UK-headquartered independent oil and gas exploration and production group Tullow Oil has announced its full-year results for 2018, reporting $1.6bn of sales revenue and the first annual net profits since 2015.
Tullow reported a gross full-year profit of $1.1bn in 2018, which amounts to $85m after tax against a $175m loss in 2017.
This profit has allowed Tullow to start a clear capital returns policy for its shareholders, starting with 2018’s final dividend. It is expected that this dividend will be no less than $100m and will be paid biannually.
The company’s year-end net debt amounted to $3.1bn, with $1bn headroom, a decrease of 11.8% from $3.5bn in 2017.
Tullow cited its operations in West Africa as contributing factors toward these profits. The company’s 2018 net oil production in West Africa averaged 88,200 barrels of oil per day (bopd), with 9,300-101,000bopd forecast for 2019.
Tullow CEO Paul McDade said: “Tullow has worked hard over the past few years to become a self-funding, cash-generating business with a robust balance sheet, low-cost assets and a rigorous focus on cost and capital discipline.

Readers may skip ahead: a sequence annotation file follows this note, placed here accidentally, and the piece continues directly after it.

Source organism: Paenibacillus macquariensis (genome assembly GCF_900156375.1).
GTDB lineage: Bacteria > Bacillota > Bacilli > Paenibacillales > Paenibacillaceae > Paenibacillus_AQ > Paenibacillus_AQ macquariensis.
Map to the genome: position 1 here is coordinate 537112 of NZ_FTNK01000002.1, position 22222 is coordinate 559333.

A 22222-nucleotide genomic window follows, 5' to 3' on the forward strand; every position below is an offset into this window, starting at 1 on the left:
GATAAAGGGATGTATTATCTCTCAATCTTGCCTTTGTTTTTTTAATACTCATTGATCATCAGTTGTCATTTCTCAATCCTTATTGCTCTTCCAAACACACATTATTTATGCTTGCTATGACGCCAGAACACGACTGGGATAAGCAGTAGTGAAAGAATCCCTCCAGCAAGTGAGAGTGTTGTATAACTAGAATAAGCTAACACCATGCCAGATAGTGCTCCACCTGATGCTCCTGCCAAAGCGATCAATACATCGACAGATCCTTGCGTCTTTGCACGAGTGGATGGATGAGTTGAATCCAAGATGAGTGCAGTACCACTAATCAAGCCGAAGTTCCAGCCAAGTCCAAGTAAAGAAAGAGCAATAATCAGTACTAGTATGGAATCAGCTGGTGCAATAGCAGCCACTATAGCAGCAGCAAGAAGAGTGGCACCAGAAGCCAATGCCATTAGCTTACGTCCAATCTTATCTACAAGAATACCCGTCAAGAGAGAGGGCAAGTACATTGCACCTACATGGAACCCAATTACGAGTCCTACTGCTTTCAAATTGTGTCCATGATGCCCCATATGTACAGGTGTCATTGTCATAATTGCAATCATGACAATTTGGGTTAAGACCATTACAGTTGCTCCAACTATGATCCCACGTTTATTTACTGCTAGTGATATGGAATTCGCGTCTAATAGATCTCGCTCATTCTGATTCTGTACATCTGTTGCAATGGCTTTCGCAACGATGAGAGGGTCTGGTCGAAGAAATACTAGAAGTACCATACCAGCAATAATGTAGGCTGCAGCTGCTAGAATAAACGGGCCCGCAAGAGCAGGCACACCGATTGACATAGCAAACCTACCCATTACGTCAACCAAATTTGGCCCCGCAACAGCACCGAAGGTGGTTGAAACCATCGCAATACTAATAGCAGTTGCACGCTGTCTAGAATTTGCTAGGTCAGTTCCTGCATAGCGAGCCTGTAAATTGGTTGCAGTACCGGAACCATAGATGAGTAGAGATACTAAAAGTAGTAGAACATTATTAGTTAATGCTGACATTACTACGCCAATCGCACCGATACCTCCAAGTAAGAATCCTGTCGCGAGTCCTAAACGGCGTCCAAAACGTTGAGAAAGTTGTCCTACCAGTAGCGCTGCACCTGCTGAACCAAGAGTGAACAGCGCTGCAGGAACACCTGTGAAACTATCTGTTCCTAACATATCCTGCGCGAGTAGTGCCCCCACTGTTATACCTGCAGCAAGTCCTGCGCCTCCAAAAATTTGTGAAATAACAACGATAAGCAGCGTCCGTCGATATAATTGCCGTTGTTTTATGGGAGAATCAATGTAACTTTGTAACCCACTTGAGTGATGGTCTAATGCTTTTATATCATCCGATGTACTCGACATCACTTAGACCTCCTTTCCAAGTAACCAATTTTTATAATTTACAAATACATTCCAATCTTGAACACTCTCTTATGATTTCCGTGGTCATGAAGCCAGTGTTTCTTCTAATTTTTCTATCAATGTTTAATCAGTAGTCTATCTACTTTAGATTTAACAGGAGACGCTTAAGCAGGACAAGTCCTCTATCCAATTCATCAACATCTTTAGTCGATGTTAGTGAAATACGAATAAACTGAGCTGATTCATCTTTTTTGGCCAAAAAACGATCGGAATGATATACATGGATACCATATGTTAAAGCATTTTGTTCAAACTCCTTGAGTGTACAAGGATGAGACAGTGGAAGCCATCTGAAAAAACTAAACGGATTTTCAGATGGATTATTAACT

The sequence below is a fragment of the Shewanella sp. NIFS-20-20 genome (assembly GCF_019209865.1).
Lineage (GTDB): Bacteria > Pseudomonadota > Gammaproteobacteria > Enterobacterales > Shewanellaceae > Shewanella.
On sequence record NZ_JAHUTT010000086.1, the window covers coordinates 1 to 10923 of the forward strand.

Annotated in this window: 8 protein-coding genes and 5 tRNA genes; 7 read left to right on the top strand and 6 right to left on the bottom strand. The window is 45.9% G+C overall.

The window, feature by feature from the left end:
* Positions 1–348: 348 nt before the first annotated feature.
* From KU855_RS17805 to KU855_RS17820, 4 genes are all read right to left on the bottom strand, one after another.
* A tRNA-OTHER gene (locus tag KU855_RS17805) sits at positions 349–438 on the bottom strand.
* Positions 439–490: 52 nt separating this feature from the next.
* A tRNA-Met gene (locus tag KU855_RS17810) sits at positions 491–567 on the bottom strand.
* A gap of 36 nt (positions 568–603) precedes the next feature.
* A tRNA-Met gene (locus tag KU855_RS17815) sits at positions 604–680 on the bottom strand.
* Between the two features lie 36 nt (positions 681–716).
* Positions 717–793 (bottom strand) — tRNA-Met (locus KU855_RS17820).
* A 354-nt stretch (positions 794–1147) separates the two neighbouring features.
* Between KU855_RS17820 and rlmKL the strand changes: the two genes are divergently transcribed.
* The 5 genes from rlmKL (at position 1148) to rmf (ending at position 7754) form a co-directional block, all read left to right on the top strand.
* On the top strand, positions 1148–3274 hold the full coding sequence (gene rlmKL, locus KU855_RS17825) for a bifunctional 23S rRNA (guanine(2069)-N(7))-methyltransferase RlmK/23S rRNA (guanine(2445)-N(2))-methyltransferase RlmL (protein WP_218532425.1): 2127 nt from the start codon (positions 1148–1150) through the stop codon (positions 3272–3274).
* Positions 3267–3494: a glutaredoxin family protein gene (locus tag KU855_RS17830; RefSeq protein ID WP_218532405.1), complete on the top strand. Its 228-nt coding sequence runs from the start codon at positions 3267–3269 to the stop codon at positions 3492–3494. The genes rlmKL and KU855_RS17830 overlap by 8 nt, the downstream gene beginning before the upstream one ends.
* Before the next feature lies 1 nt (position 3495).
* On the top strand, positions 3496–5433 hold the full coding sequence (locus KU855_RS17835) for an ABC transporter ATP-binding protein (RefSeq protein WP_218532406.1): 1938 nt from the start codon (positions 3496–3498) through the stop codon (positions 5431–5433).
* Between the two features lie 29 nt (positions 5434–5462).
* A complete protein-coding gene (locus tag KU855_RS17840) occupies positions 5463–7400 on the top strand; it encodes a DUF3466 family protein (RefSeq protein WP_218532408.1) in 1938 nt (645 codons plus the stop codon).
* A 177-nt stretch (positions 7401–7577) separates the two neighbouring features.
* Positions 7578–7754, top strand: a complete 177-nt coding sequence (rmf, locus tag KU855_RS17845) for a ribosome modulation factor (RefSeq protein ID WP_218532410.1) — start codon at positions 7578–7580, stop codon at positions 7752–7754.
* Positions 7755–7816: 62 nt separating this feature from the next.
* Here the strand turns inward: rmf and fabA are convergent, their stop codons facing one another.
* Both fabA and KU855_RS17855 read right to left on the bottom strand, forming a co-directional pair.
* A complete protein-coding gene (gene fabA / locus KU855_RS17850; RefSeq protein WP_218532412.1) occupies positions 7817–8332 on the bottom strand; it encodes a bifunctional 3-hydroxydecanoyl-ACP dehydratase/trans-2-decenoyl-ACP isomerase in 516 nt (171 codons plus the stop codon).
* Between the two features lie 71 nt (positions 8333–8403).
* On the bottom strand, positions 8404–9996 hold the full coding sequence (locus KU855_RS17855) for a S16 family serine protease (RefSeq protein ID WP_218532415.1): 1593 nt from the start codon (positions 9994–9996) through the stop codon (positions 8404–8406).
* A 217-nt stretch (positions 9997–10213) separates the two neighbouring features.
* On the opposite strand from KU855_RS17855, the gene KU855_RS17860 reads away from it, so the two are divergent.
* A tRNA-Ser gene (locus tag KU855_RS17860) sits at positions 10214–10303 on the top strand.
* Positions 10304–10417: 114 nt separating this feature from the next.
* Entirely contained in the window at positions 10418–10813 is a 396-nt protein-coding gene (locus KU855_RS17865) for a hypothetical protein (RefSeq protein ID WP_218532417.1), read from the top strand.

“This has allowed us to set a clear capital returns policy which will start with the 2018 final dividend announced today. Our high-margin producing assets in West Africa, substantial development assets in East Africa and exploration licences in industry hotspots provide Tullow with a strong foundation for growth in the years ahead.”
Tullow plans to commence exploration drilling in Guyana, with a three-well programme planned in 2019.
The company also plans to consolidate its presence in Africa through its developments and exploration licences in East Africa. Two final investment decisions are expected for projects in Uganda and Kenya, with the potential to deliver over 50,000bopd of net production to Tullow by the early 2020s.